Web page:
Bird Fairs are a great way to meet new friends, and Keith and Audrey did exactly that at the British Bird Fair when they met Ian Saville, co-owner of Wrybill Birding Tours of New Zealand! (His company's claim to fame was rediscovering the New Zealand Storm-Petrel after being written off as extinct for over 100 years!) "Sav" and his wife were coming to the States anyway, so they decided to take a swing down to the LRGV and fill in some gaps in his North American list!
Sav's "want list" was pretty straight forward, targeting the common "Valley specialties", so we started pre-dawn at Bentsen where several things were tantalizingly calling but not wanting to show themselves: Couch's Kingbird, Brown-crested Flycatcher, and even Green Jays played hide-and-seek until the sun broke over the horizon and gave us some light! Dickcissels earned the name "Dotcissels" as they flew overhead giving their "brat" calls! Chachalacas were a bit more cooperative (especially a family that was right overhead as we started out), but unfortunately one of the best targets, a Northern Beardless Tyrannulet, called once in the distance and then never called again. A Gray Hawk posed briefly (twice) on a dead tree, and at the Resaca we heard Least Bitterns and got barely passable views of his first Kiskadee, but it was rather quiet. When a pair of Clay-colored Thrushes shot through and I calmly pointed them out, he nearly fainted - he didn't realize that they're pretty much a "backyard bird" now!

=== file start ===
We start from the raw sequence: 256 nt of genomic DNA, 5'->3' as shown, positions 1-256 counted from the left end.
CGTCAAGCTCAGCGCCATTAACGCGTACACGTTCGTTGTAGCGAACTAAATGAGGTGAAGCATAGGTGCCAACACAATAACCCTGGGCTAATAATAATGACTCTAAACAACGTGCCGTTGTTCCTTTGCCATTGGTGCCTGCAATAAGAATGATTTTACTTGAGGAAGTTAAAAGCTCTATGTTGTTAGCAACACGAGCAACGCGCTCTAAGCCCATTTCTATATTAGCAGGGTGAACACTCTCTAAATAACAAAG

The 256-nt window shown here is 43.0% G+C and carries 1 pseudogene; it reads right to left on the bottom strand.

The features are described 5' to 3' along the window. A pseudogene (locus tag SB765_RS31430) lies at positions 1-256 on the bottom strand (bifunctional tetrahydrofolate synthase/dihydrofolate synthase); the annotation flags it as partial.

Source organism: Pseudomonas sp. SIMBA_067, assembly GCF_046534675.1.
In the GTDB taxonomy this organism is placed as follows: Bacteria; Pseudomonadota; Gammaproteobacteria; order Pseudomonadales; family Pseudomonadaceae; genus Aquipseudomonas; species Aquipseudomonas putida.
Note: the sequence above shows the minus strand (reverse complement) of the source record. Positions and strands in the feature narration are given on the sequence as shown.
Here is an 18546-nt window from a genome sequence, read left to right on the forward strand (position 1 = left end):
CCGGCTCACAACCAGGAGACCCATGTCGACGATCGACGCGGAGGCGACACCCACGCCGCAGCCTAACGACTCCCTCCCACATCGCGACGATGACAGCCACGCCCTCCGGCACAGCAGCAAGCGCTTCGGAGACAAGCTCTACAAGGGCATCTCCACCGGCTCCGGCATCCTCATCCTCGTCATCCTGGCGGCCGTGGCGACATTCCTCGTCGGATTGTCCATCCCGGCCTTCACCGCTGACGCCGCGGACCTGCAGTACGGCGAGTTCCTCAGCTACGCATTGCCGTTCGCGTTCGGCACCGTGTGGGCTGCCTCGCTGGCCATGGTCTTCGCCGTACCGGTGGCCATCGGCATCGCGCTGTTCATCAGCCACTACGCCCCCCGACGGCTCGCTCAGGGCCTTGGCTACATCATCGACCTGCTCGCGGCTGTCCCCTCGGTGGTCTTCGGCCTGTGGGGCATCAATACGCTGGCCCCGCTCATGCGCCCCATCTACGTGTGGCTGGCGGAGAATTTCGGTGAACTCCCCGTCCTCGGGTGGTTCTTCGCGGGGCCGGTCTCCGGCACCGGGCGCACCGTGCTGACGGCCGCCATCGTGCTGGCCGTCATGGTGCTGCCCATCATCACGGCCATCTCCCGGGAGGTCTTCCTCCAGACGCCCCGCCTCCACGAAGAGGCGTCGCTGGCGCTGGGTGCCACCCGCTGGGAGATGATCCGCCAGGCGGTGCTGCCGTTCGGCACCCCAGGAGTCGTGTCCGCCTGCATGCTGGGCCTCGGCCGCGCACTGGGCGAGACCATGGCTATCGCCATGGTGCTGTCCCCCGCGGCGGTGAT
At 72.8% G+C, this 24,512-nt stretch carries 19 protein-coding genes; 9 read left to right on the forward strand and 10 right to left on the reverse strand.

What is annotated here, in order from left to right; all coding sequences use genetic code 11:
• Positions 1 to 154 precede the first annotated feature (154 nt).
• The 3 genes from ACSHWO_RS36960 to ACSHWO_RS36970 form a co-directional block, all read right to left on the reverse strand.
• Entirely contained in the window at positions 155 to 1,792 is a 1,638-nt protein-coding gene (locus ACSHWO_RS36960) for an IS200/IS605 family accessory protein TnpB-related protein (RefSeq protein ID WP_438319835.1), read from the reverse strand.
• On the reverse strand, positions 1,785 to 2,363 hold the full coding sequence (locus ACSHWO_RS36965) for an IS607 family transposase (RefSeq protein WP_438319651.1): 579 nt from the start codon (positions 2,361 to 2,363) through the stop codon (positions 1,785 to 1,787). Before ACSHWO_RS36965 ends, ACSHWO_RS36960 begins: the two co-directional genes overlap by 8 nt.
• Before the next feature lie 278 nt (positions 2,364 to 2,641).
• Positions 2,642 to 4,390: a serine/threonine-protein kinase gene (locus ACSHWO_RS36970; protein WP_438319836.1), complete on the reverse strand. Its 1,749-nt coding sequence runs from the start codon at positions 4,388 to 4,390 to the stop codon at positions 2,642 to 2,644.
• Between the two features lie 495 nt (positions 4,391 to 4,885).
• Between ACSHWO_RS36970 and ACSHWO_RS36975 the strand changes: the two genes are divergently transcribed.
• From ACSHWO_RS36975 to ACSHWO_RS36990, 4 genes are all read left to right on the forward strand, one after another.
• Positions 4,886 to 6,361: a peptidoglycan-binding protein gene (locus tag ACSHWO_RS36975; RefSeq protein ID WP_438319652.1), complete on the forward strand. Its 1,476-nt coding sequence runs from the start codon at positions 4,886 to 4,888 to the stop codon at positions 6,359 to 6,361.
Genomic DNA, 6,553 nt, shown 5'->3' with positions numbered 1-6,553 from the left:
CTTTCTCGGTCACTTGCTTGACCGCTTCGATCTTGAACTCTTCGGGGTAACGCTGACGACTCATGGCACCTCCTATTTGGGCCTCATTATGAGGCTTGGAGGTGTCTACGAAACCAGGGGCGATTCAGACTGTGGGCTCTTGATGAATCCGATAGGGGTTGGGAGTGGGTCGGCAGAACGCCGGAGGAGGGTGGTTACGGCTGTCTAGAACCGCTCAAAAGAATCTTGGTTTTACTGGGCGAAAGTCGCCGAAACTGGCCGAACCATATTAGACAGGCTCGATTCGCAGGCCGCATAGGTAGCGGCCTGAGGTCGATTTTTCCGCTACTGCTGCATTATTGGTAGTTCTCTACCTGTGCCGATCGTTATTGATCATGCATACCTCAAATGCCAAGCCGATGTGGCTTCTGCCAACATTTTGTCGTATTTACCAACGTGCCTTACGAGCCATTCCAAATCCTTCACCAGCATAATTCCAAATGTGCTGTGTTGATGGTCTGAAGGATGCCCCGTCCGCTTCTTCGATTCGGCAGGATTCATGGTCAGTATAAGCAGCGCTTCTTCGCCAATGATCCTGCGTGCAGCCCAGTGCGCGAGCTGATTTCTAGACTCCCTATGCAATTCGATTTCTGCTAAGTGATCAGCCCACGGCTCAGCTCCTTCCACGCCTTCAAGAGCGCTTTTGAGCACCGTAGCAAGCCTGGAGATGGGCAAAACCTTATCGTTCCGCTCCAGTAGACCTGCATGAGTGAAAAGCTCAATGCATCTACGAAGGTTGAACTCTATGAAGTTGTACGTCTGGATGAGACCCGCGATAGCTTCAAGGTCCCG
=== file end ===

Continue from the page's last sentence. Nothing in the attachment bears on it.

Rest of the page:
We headed back via the Kiskadee Trail (where an Olive Sparrow miraculously hopped out onto the trail) and Acacia Loop (hoping for another shot at the Gray Hawk), and I was frankly feeling disappointed at the lack of cooperative birds when I heard some Groove-billed Anis a bit past our turnoff, so we headed down the loop a little, and before long a whole family group gave crippling looks! (Unfortunately I had left my camera in the car...) The bird action actually picked up a bit on the way back to the parking lot, with a Roadrunner that came out onto the road in response to my coo, a magnificent Ringed Kingfisher flying right overhead, Cave Swallows at the bridge (I heard a distant Black Phoebe but he didn't need that one J), and finally a Buff-bellied Hummingbird in the gardens! While we were waiting for the hummingbird to show up, an Upland Sandpiper called overhead, sending Sav running around the corner to try and spot it, which he did! We also had a tree full of orioles which included three species: Baltimore, Hooded, and Orchard!
When I asked him the day before if he was "into" butterflies, he said he was, so I figured a visit to the National Butterfly Center was in order: not only do they have feeders where more of his target species would probably appear, but a report of not one, but TWO Mercurial Skippers had ME chomping at the bit to at least try for them! We flushed a Bobwhite heading down to the "old gardens", but we didn't spend a whole lot of time carefully "grooming" the jasmine tree where one of the rare skippers had shown up as birds were the priority. I did point out some common things like Fiery Skipper, Giant Swallowtail, Gulf Fritillary, and Brown Longtail, but the Clavipes Sphinx took the prize! Snouts were all over the place, and he mentioned that most every car and truck coming down the highway from Galveston was stopping to clean their windshields of the hapless little buggers! The feeders came through for us, with lots of Green Jays, a cooperative White-tipped Dove, a couple of Black-crested Titmice shooting in and out, and finally a young Altamira Oriole allowing a brief view.